We left Charters Towers and headed back to the coast and up to Tully. We arrived mid-afternoon and went for a short walk to see what we could see. Down by the river I saw a little head peeking out of a hole in a tree stump. I waited patiently for the body to emerge.
Running around on the ground were numerous Carlia rubrigularis. Along the boulder-lined waterway we saw a couple of eastern water skinks (Eulamprus quoyii), but I didn’t manage to get any pics of them. A large rustle alerted us to a major skink taking cover under a rock. Major skinks are the bane of my existence. They’re so alert and wary, getting close enough to photograph one has been impossible for me, despite the fact that I’ve seen them at a number of places. This individual was no exception, and I only managed to get a dody pic.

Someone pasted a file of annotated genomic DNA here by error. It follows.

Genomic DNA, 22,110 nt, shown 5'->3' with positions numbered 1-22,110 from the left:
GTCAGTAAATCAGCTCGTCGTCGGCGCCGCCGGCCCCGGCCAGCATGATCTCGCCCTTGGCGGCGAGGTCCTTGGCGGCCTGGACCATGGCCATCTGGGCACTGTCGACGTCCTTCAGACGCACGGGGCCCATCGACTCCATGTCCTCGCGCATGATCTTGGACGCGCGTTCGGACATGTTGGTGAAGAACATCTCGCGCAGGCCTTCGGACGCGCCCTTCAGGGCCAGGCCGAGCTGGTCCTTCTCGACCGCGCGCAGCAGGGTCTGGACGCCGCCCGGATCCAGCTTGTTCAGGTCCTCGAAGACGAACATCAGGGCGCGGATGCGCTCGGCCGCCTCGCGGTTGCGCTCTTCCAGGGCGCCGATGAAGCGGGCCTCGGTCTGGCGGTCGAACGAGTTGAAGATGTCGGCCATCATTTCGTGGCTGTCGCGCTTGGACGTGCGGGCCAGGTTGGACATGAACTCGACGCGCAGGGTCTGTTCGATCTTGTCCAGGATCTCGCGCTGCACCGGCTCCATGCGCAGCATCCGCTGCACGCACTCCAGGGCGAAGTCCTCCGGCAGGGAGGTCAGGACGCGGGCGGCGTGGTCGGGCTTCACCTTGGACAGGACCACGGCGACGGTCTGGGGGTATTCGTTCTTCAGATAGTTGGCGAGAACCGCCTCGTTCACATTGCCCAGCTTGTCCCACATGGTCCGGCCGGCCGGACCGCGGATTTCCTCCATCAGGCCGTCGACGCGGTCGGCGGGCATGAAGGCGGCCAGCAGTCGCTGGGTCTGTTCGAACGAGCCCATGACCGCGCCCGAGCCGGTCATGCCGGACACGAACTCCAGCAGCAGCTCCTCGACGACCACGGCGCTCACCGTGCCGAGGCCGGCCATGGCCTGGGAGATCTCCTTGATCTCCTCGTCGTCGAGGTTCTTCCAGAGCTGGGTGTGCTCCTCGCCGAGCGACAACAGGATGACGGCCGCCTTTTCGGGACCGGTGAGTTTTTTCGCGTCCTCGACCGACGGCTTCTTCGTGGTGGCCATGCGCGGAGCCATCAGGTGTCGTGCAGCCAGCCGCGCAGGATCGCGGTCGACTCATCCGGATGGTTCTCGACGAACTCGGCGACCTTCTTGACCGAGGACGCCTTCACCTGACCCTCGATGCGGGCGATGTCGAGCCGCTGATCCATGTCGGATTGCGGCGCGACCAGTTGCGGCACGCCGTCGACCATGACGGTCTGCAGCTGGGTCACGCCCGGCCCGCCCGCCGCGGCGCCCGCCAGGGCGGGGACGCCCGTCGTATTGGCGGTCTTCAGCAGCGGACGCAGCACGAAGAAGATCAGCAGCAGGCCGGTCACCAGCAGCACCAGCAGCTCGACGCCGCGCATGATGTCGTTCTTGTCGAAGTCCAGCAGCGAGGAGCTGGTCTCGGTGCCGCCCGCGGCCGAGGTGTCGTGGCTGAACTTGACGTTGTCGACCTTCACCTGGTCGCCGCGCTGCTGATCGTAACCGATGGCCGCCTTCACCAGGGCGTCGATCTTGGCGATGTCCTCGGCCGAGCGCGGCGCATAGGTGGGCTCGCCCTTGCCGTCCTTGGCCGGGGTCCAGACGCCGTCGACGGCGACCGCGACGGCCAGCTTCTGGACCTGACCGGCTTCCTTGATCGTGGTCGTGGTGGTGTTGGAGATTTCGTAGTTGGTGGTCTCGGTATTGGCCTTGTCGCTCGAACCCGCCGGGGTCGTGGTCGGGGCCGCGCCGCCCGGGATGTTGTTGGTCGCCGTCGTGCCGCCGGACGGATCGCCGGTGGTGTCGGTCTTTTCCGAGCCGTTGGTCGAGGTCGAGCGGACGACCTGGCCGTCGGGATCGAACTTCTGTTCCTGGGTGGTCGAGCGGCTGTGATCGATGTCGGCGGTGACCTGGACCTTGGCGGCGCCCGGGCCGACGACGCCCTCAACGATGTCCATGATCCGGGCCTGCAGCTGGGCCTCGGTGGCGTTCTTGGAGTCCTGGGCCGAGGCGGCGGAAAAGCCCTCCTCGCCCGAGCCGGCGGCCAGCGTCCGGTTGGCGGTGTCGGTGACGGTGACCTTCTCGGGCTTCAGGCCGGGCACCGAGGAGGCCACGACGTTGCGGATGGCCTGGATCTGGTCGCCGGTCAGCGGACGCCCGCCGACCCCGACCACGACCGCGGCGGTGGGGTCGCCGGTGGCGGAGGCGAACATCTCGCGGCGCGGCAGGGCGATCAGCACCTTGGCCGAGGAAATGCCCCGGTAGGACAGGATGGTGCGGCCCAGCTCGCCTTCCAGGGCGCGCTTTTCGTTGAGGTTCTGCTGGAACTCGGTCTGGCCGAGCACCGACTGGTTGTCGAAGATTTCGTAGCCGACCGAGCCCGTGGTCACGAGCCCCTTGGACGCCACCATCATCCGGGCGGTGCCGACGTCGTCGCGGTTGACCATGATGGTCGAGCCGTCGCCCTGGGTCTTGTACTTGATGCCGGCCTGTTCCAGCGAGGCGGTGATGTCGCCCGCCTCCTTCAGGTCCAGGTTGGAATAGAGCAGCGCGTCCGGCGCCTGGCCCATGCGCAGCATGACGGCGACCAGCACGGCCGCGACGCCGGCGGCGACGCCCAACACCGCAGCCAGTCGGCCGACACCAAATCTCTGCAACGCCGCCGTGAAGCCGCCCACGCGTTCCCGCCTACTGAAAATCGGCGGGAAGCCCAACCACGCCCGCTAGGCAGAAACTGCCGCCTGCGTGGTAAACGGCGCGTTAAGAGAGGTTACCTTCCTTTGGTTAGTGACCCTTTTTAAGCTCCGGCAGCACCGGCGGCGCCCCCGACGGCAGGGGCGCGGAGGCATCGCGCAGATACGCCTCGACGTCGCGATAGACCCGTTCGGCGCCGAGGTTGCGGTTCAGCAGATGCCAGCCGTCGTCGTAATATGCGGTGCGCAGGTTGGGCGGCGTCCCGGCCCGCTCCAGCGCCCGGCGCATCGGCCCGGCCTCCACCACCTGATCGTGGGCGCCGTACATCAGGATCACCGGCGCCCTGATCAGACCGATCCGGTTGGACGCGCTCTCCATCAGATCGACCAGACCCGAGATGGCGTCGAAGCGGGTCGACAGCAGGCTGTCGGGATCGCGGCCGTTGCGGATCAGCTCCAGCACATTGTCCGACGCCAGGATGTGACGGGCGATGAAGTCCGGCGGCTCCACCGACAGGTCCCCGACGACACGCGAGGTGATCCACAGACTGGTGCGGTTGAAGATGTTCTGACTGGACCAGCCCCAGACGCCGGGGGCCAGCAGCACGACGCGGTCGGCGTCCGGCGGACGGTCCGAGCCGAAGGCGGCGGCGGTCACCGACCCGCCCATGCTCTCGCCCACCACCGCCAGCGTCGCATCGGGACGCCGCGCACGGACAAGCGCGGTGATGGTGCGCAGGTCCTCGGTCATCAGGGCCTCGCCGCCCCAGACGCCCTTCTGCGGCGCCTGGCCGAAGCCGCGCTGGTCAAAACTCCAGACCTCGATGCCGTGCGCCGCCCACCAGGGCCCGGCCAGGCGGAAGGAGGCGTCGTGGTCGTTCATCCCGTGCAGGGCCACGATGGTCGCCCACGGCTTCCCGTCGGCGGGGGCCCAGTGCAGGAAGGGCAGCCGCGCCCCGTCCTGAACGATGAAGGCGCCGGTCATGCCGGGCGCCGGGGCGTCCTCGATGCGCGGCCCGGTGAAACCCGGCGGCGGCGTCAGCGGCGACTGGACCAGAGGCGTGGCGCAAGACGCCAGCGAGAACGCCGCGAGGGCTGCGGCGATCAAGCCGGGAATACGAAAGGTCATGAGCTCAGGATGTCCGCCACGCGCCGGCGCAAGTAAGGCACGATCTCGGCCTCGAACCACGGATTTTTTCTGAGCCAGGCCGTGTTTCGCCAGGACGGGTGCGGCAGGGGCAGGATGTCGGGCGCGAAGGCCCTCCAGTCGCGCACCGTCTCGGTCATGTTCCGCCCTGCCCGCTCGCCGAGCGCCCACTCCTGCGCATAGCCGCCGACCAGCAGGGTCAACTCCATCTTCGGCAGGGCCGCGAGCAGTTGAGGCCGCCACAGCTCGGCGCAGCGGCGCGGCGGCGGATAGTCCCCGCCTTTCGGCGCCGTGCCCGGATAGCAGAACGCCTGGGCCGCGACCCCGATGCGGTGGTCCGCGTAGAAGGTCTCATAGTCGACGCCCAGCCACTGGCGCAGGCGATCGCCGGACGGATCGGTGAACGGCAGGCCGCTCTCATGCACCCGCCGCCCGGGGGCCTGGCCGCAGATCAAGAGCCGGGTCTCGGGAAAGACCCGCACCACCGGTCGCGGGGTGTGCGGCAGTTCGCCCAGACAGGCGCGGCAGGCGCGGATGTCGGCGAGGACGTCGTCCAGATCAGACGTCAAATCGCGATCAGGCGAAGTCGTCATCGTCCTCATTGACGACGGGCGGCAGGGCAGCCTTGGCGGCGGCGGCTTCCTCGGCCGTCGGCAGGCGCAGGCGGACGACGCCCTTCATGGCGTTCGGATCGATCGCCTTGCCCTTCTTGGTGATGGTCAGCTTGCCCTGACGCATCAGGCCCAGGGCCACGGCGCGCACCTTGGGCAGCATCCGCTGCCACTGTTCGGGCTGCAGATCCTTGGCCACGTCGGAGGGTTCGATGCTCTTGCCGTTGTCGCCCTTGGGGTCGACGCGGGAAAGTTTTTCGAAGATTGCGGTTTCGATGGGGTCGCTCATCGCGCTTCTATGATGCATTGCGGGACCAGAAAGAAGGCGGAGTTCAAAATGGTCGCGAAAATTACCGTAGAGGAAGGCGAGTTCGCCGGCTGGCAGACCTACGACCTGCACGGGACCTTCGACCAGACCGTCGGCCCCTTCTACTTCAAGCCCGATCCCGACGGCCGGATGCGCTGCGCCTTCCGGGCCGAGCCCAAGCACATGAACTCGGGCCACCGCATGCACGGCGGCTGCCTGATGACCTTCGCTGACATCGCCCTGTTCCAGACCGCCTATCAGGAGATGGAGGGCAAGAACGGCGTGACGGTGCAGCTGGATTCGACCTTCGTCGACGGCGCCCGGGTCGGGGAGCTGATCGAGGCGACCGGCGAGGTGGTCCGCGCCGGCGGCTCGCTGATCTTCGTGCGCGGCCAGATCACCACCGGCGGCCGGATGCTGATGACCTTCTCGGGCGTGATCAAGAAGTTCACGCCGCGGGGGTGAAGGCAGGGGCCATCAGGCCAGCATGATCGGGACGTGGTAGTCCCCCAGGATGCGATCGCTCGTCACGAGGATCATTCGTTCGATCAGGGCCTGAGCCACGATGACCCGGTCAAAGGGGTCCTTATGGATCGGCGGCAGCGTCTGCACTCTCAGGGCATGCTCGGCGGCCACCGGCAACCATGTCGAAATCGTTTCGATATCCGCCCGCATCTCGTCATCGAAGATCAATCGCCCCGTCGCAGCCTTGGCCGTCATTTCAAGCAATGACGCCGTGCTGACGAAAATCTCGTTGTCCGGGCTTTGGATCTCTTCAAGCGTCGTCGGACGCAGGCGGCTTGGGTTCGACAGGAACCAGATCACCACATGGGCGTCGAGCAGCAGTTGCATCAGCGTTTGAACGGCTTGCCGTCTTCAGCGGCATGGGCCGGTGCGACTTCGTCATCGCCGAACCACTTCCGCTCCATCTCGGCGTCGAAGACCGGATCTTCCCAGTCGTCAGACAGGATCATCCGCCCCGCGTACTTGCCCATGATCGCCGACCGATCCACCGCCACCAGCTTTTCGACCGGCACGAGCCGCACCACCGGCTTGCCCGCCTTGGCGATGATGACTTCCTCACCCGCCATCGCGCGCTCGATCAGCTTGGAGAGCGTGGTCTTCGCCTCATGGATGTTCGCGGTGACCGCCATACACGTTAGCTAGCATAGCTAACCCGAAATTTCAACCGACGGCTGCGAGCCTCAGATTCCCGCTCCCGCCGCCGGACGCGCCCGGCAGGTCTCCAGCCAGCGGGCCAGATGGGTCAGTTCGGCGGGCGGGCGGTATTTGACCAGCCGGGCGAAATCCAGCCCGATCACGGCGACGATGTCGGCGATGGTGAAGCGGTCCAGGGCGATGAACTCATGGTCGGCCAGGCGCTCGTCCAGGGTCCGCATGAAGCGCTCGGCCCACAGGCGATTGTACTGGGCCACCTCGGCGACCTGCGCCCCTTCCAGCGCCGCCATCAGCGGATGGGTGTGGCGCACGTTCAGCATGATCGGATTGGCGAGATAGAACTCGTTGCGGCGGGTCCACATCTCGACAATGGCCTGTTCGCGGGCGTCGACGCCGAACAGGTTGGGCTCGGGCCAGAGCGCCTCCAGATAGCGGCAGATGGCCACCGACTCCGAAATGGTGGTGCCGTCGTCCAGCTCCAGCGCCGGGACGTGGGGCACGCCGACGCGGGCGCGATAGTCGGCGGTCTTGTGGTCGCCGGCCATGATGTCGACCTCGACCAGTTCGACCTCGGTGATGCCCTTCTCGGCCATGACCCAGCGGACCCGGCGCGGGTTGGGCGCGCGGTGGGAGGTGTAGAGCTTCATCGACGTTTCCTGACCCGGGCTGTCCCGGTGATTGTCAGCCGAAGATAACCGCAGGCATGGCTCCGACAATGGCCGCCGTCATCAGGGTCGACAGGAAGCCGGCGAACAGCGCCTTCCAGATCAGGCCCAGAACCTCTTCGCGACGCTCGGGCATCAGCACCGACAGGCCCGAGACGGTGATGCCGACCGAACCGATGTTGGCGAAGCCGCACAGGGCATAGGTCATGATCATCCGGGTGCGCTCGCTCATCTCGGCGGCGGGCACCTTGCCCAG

We drove up to the top of the falls and, while waiting for dusk, went for a walk down to the river. We saw nothing except the ubiquitous Carlia rubrigularis, so we started heading back up towards the car. As we were walking along, a slaty-grey snake came crashing down an embankment and stopped at our feet. Like a typical slaty-grey, he didn’t stop for long and was soon invisible as he made his way through the dense undergrowth.
We got back up to the car and started to drive back down towards the camp site. Along the way we saw a number of reptiles and frogs off to the side of the road.
The next morning we packed up and drove out, finally managing to see the one species we had hoped to encounter at this location – a scrub python (Morelia kinghorni).
Next stop, the Atherton Tablelands.